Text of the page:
“I think the most important thing we can do as parents for our children is talk to them about their friendships and what our kids think it means to be a good friend – and help define what makes a good friend for them,” Shelly said.
For Frank, those good friend qualities are ones he’s found in his longtime friend, Arianna. So, what makes her a good friend?
“She’s very nice and funny and playful and forgiving,” Frank said.
And in return, Frank has been nice and playful and forgiving right back.
But even at 9 years old, Arianna has been more than just someone to play with on the playground. When Frank’s grandfather died, he said, Arianna was there for him.
Highlight Your Child’s Strengths
Shelly said one thing parents can do to help their kids is highlight their strong points so they can know how to use them with their peers.
“Frank is a strong leader. We remind him how important his influence can be with his friends and how he can use this strong point to help include others that may not have an easy time making new friends,” she said.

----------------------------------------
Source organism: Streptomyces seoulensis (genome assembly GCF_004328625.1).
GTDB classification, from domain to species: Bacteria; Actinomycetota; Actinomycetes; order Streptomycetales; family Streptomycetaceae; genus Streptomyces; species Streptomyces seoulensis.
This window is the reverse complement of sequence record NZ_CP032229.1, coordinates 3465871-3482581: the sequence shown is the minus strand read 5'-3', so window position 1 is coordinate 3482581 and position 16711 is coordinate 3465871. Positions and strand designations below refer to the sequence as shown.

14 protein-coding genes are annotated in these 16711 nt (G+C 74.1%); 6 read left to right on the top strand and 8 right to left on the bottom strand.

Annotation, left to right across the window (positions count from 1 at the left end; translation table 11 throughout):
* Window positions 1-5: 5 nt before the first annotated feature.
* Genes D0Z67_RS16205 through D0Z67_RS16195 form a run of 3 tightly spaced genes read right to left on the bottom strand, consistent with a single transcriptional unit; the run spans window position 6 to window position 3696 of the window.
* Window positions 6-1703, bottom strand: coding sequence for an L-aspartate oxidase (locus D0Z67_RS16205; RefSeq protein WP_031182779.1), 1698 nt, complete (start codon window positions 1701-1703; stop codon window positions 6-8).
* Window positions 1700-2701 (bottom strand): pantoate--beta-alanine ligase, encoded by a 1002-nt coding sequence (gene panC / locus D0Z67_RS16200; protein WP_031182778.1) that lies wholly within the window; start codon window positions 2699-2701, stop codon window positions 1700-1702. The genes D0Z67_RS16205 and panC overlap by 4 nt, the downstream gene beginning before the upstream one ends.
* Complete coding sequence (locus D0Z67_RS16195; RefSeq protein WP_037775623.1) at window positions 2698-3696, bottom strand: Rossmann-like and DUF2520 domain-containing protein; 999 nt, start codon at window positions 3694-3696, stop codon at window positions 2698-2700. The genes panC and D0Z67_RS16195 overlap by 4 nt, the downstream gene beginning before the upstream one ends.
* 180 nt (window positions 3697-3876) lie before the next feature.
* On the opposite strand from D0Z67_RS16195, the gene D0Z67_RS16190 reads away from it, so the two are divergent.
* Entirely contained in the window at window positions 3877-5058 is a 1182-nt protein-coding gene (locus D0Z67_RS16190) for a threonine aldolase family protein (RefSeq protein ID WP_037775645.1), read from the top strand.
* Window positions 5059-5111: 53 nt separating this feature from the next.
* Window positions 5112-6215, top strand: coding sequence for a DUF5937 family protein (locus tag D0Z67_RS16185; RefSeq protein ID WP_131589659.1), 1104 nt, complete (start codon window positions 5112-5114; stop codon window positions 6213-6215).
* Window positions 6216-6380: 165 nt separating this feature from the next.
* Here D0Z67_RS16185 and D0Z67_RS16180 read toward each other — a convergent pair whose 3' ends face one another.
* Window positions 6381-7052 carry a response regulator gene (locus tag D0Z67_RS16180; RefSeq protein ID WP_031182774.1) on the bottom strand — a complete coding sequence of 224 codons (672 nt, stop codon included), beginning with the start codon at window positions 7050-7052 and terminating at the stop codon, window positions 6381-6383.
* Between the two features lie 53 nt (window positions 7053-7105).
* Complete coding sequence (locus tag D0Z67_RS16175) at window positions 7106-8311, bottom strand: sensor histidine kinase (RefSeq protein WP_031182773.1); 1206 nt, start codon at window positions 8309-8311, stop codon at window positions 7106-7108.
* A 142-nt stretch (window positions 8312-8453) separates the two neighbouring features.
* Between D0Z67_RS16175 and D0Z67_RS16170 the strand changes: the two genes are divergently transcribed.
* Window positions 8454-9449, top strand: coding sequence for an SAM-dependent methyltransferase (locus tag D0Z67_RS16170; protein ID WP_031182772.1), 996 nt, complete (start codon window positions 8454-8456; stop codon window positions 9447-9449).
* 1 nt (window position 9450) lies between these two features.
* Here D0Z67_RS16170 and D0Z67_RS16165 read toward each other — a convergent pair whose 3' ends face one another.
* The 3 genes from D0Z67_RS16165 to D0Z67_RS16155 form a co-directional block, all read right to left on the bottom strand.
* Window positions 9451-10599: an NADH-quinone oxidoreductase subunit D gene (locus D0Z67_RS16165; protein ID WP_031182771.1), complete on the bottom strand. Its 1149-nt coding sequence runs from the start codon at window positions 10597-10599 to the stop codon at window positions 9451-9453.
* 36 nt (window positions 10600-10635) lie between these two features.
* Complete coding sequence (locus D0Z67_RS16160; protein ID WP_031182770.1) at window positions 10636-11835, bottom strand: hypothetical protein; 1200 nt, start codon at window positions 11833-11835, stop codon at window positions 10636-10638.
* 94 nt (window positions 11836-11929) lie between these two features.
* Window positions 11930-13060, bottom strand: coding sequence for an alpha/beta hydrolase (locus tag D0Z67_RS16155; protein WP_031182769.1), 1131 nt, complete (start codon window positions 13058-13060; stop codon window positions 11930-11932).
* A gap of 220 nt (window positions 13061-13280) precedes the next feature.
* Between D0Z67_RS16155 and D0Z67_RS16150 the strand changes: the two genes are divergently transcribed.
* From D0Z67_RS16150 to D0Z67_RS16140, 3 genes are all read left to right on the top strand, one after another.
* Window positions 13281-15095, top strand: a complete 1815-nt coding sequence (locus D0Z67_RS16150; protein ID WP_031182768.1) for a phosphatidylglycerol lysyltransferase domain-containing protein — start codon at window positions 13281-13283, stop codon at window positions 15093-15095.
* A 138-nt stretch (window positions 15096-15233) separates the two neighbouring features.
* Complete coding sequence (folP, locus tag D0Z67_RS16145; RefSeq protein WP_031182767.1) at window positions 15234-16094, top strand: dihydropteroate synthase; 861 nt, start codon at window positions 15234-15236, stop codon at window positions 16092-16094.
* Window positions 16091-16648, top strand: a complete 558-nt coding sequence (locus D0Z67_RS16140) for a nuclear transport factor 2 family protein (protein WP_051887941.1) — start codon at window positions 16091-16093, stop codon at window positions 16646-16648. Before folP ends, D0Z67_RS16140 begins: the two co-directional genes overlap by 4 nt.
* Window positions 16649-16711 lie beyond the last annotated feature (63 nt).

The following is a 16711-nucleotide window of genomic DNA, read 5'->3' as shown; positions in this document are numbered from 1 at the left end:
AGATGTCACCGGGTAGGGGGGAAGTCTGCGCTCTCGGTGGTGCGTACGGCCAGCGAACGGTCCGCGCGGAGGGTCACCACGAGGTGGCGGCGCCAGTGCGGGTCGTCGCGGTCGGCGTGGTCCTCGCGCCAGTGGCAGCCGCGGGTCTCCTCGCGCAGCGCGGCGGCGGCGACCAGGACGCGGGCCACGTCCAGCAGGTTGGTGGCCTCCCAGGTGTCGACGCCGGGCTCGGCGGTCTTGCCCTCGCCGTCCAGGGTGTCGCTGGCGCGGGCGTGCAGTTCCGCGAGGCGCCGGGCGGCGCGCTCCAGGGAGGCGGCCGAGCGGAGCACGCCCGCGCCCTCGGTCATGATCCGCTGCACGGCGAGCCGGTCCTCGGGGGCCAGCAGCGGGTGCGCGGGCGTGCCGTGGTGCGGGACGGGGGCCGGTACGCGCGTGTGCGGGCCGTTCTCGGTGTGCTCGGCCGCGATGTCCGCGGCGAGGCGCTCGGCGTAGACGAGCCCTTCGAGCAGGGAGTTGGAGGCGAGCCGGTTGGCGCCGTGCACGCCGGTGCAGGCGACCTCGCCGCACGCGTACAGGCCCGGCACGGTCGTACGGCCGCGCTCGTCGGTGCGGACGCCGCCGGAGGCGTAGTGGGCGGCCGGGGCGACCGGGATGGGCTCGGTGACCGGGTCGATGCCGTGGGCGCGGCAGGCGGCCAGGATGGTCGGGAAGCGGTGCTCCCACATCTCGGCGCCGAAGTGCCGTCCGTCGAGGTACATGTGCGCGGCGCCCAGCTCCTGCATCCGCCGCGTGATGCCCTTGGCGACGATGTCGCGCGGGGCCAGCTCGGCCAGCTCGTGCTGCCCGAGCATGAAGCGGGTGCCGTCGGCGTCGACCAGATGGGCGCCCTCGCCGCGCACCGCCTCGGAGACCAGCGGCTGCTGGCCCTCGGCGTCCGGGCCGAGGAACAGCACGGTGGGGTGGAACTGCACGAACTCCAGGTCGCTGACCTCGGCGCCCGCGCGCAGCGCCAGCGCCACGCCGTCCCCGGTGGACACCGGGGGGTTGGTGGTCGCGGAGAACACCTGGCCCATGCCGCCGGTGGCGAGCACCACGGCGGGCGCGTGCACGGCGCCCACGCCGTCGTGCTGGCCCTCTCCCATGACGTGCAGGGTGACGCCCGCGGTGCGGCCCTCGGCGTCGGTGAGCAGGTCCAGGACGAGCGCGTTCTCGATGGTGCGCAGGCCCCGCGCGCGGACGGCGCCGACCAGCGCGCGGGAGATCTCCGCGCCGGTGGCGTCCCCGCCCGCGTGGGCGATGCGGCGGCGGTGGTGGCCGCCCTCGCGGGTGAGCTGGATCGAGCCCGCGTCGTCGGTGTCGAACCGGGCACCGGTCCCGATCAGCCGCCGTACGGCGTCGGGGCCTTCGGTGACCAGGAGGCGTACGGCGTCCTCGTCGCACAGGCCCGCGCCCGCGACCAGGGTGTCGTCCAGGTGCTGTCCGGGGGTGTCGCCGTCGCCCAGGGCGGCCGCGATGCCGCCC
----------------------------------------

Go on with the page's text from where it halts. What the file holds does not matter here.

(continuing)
Recognize That Everyone Has Value
Another lesson she teaches Frank is remembering that part of being a good friend is recognizing each person has something different to bring to the friendship.
See Through Your Child’s Eyes
Shelly said that while Frank hasn’t yet hit any major problems in the friendship realm, she works to see situations through Frank’s eyes, listening to him in open conversation so that he can speak freely, and she can listen.
“It’s important to understand our children’s perspective so we can better provide them with tools to navigate different friendships,” she said.
Talk About Boundaries
Before kids enter the tricky pre-teen and teen years is also a good time to discuss, and perhaps role-play, situations that may arise.